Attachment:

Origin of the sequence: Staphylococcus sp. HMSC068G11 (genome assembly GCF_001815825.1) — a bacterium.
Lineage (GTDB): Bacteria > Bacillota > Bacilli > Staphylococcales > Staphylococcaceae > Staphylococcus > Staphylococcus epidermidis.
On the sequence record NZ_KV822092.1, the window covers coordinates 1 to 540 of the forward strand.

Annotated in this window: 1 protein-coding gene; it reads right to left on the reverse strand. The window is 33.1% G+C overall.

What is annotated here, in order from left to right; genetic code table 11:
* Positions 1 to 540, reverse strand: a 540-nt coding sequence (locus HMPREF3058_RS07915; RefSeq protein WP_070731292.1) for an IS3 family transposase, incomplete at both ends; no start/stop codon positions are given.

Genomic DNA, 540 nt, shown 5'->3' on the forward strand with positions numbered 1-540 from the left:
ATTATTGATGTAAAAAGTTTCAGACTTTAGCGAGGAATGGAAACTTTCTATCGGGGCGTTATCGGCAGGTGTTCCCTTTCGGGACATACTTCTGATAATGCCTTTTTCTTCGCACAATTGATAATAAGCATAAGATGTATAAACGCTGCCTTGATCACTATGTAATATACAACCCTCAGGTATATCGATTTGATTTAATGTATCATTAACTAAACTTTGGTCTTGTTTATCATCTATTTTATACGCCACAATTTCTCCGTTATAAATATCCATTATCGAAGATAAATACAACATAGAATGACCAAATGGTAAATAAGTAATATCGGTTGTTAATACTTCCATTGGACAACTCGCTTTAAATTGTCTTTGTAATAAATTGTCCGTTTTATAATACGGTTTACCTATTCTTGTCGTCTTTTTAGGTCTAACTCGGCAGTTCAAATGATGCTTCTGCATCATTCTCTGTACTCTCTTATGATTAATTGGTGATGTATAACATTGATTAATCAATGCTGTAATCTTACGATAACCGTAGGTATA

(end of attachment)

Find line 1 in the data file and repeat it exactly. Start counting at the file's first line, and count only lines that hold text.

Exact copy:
Origin of the sequence: Staphylococcus sp. HMSC068G11 (genome assembly GCF_001815825.1) — a bacterium.